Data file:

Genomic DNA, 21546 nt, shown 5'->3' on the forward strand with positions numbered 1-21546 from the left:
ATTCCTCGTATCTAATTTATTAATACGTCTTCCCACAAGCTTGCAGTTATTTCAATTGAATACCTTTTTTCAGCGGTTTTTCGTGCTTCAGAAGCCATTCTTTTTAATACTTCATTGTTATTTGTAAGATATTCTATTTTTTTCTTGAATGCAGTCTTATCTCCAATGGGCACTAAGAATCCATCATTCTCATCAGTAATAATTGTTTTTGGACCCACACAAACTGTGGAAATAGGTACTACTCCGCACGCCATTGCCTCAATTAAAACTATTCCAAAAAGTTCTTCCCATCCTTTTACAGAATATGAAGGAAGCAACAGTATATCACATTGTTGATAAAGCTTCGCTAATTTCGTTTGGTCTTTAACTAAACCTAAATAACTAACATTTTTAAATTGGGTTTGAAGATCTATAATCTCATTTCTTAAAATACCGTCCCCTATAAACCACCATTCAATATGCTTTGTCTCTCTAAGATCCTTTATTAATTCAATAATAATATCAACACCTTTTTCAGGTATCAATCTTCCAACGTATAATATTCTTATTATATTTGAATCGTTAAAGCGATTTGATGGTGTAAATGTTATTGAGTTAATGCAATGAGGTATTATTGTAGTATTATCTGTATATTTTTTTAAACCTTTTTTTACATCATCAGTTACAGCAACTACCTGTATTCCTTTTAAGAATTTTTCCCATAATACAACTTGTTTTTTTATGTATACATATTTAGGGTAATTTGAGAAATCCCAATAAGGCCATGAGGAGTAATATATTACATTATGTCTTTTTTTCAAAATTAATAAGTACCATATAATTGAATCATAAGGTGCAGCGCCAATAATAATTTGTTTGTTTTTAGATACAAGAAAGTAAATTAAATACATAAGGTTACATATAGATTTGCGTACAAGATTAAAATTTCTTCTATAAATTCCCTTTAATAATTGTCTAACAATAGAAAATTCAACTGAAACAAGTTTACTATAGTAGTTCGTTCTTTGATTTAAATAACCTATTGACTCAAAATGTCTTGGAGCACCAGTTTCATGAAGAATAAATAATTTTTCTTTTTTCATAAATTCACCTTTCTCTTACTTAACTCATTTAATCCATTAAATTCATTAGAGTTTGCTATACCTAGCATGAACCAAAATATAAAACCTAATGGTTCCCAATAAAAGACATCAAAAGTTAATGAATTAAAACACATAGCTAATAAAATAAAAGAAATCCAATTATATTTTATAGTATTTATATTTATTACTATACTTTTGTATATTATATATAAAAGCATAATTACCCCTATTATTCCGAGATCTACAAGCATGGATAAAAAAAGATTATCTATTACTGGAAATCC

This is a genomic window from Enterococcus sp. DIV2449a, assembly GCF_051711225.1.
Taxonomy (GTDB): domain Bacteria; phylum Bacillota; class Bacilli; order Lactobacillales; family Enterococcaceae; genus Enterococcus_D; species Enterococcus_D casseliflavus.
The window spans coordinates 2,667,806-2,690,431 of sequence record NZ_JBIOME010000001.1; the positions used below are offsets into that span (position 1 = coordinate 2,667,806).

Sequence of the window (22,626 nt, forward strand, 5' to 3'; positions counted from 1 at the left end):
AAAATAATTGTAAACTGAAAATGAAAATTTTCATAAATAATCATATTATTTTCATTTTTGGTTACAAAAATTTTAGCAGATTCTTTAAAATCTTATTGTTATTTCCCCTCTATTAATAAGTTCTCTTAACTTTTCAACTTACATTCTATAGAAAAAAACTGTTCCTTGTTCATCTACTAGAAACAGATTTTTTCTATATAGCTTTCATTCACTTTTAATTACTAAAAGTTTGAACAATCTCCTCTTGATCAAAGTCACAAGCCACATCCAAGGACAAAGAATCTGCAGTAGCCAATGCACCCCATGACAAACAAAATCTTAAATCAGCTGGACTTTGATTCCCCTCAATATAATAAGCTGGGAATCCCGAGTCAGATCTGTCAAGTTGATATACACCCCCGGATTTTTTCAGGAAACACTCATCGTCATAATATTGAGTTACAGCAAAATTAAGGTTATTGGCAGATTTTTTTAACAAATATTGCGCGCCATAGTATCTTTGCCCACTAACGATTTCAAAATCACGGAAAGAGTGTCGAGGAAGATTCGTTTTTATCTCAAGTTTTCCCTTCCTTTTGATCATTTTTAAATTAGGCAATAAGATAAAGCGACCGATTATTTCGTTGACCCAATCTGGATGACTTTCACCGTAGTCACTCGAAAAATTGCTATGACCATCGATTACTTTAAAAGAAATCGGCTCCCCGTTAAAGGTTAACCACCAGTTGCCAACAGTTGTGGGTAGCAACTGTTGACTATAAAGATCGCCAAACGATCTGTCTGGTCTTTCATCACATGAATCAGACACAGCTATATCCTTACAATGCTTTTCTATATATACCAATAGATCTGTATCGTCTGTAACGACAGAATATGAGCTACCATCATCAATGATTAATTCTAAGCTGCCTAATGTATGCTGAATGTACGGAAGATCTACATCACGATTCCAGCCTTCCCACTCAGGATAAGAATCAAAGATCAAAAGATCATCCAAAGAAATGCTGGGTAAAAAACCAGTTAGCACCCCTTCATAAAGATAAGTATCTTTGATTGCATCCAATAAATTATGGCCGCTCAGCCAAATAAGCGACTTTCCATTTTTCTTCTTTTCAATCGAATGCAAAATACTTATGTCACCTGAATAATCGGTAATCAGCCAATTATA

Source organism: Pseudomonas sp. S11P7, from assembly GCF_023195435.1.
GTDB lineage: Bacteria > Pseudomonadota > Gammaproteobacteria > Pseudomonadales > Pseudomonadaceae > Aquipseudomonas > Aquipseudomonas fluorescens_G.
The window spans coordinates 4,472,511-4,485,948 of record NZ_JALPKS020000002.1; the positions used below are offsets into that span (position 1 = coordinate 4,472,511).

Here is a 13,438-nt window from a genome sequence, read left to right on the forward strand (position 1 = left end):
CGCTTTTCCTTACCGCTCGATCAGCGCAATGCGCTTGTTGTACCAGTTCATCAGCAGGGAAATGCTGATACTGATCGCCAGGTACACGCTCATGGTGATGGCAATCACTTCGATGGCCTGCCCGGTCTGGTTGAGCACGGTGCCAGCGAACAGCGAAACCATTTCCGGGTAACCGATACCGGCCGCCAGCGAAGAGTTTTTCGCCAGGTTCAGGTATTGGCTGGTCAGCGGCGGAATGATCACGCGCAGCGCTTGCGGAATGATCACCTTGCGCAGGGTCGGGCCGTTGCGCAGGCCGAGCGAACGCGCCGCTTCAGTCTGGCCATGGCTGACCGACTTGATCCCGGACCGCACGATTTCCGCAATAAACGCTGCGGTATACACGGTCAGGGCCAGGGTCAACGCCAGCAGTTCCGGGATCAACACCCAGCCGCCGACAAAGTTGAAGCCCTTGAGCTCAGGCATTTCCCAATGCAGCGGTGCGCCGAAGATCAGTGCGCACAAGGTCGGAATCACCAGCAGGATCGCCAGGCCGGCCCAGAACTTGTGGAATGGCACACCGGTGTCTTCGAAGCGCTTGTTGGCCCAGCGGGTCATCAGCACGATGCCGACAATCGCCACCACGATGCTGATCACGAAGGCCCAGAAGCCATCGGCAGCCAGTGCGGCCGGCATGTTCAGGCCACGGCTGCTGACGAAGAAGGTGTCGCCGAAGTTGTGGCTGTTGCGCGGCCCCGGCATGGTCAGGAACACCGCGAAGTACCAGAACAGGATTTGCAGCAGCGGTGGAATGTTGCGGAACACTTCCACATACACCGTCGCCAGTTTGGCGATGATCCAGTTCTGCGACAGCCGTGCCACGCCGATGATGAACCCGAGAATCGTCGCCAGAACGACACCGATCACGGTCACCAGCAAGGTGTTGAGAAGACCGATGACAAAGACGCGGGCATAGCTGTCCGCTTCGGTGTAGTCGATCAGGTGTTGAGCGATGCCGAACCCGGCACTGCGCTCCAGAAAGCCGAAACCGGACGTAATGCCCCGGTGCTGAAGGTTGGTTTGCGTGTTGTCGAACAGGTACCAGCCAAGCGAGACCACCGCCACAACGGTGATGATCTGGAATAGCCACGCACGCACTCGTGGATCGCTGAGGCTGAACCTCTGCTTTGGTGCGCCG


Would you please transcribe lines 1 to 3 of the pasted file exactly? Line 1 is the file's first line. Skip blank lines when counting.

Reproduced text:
Genomic DNA, 21546 nt, shown 5'->3' on the forward strand with positions numbered 1-21546 from the left:
ATTCCTCGTATCTAATTTATTAATACGTCTTCCCACAAGCTTGCAGTTATTTCAATTGAATACCTTTTTTCAGCGGTTTTTCGTGCTTCAGAAGCCATTCTTTTTAATACTTCATTGTTATTTGTAAGATATTCTATTTTTTTCTTGAATGCAGTCTTATCTCCAATGGGCACTAAGAATCCATCATTCTCATCAGTAATAATTGTTTTTGGACCCACACAAACTGTGGAAATAGGTACTACTCCGCACGCCATTGCCTCAATTAAAACTATTCCAAAAAGTTCTTCCCATCCTTTTACAGAATATGAAGGAAGCAACAGTATATCACATTGTTGATAAAGCTTCGCTAATTTCGTTTGGTCTTTAACTAAACCTAAATAACTAACATTTTTAAATTGGGTTTGAAGATCTATAATCTCATTTCTTAAAATACCGTCCCCTATAAACCACCATTCAATATGCTTTGTCTCTCTAAGATCCTTTATTAATTCAATAATAATATCAACACCTTTTTCAGGTATCAATCTTCCAACGTATAATATTCTTATTATATTTGAATCGTTAAAGCGATTTGATGGTGTAAATGTTATTGAGTTAATGCAATGAGGTATTATTGTAGTATTATCTGTATATTTTTTTAAACCTTTTTTTACATCATCAGTTACAGCAACTACCTGTATTCCTTTTAAGAATTTTTCCCATAATACAACTTGTTTTTTTATGTATACATATTTAGGGTAATTTGAGAAATCCCAATAAGGCCATGAGGAGTAATATATTACATTATGTCTTTTTTTCAAAATTAATAAGTACCATATAATTGAATCATAAGGTGCAGCGCCAATAATAATTTGTTTGTTTTTAGATACAAGAAAGTAAATTAAATACATAAGGTTACATATAGATTTGCGTACAAGATTAAAATTTCTTCTATAAATTCCCTTTAATAATTGTCTAACAATAGAAAATTCAACTGAAACAAGTTTACTATAGTAGTTCGTTCTTTGATTTAAATAACCTATTGACTCAAAATGTCTTGGAGCACCAGTTTCATGAAGAATAAATAATTTTTCTTTTTTCATAAATTCACCTTTCTCTTACTTAACTCATTTAATCCATTAAATTCATTAGAGTTTGCTATACCTAGCATGAACCAAAATATAAAACCTAATGGTTCCCAATAAAAGACATCAAAAGTTAATGAATTAAAACACATAGCTAATAAAATAAAAGAAATCCAATTATATTTTATAGTATTTATATTTATTACTATACTTTTGTATATTATATATAAAAGCATAATTACCCCTATTATTCCGAGATCTACAAGCATGGATAAAAAAAGATTATCTATTACTGGAAATCC

This is a genomic window from Enterococcus sp. DIV2449a, assembly GCF_051711225.1.